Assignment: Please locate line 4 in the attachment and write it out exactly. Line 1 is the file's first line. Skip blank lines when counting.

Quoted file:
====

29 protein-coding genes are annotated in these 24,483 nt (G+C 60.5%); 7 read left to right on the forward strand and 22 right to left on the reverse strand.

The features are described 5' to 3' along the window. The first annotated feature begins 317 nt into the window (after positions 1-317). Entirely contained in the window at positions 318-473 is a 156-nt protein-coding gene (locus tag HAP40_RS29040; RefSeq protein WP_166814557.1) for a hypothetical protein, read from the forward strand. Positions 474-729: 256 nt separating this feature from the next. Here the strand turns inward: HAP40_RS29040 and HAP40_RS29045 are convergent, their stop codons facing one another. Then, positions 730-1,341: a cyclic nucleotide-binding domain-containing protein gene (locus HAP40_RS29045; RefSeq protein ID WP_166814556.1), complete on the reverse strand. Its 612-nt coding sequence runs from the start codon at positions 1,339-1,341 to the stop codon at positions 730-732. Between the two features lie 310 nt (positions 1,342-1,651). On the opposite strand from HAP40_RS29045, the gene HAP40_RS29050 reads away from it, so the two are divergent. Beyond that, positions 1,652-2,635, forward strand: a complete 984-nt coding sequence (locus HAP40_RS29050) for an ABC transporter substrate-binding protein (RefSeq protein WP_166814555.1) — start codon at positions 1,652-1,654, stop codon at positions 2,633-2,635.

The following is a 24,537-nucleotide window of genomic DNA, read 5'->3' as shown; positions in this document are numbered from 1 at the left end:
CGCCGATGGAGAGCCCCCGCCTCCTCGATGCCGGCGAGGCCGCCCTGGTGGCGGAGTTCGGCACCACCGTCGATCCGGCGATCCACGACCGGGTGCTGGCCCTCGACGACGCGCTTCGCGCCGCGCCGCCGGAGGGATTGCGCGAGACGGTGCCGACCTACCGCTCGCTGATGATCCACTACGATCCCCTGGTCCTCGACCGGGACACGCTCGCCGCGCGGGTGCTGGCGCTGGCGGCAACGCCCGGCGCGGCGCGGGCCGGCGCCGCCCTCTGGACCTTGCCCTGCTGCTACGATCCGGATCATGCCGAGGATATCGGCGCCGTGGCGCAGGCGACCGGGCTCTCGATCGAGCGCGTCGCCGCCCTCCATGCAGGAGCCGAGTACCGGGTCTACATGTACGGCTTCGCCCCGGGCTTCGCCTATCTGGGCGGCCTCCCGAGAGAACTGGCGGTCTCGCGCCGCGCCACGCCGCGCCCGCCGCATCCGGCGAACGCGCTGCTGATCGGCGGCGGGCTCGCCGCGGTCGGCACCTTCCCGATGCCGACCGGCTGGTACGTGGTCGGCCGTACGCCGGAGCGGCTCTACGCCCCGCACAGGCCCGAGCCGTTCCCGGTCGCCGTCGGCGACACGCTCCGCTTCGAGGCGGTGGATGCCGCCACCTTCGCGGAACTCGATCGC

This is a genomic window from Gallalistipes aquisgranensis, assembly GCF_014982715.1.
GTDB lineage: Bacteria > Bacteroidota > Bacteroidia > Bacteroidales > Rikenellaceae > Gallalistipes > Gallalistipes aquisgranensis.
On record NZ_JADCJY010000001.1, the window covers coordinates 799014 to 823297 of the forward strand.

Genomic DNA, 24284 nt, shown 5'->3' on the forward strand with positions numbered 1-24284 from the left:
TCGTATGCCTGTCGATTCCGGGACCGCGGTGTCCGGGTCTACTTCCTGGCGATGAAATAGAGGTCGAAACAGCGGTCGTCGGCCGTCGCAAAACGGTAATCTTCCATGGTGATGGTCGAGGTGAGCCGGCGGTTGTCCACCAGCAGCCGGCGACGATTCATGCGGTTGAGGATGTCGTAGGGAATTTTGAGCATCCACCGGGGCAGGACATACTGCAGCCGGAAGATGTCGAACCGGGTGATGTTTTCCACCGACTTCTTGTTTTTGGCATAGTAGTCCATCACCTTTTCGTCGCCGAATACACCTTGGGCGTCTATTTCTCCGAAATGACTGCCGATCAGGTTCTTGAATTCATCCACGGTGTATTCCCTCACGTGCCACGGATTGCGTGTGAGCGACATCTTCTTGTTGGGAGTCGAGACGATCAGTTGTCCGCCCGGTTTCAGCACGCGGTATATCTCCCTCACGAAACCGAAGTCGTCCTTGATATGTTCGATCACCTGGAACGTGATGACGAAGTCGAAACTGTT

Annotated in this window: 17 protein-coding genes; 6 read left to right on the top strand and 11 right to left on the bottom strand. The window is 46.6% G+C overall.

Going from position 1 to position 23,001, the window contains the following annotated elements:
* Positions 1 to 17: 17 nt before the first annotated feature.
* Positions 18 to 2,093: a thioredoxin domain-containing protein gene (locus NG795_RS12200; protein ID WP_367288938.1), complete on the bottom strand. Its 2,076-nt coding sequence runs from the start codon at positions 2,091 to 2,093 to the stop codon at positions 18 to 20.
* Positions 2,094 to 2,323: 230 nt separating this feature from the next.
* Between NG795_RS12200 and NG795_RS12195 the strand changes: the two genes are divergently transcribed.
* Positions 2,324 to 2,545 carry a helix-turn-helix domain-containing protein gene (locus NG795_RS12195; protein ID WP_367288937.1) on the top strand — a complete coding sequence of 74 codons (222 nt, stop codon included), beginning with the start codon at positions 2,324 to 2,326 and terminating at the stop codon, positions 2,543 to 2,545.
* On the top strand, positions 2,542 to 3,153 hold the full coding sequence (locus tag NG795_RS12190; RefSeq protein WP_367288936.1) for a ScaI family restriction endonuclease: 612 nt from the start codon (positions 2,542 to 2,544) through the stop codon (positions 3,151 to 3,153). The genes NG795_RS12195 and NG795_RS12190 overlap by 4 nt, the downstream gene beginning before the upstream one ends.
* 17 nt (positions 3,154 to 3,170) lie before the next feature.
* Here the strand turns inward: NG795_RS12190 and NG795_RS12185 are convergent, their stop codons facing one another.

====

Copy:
CGCCGATGGAGAGCCCCCGCCTCCTCGATGCCGGCGAGGCCGCCCTGGTGGCGGAGTTCGGCACCACCGTCGATCCGGCGATCCACGACCGGGTGCTGGCCCTCGACGACGCGCTTCGCGCCGCGCCGCCGGAGGGATTGCGCGAGACGGTGCCGACCTACCGCTCGCTGATGATCCACTACGATCCCCTGGTCCTCGACCGGGACACGCTCGCCGCGCGGGTGCTGGCGCTGGCGGCAACGCCCGGCGCGGCGCGGGCCGGCGCCGCCCTCTGGACCTTGCCCTGCTGCTACGATCCGGATCATGCCGAGGATATCGGCGCCGTGGCGCAGGCGACCGGGCTCTCGATCGAGCGCGTCGCCGCCCTCCATGCAGGAGCCGAGTACCGGGTCTACATGTACGGCTTCGCCCCGGGCTTCGCCTATCTGGGCGGCCTCCCGAGAGAACTGGCGGTCTCGCGCCGCGCCACGCCGCGCCCGCCGCATCCGGCGAACGCGCTGCTGATCGGCGGCGGGCTCGCCGCGGTCGGCACCTTCCCGATGCCGACCGGCTGGTACGTGGTCGGCCGTACGCCGGAGCGGCTCTACGCCCCGCACAGGCCCGAGCCGTTCCCGGTCGCCGTCGGCGACACGCTCCGCTTCGAGGCGGTGGATGCCGCCACCTTCGCGGAACTCGATCGC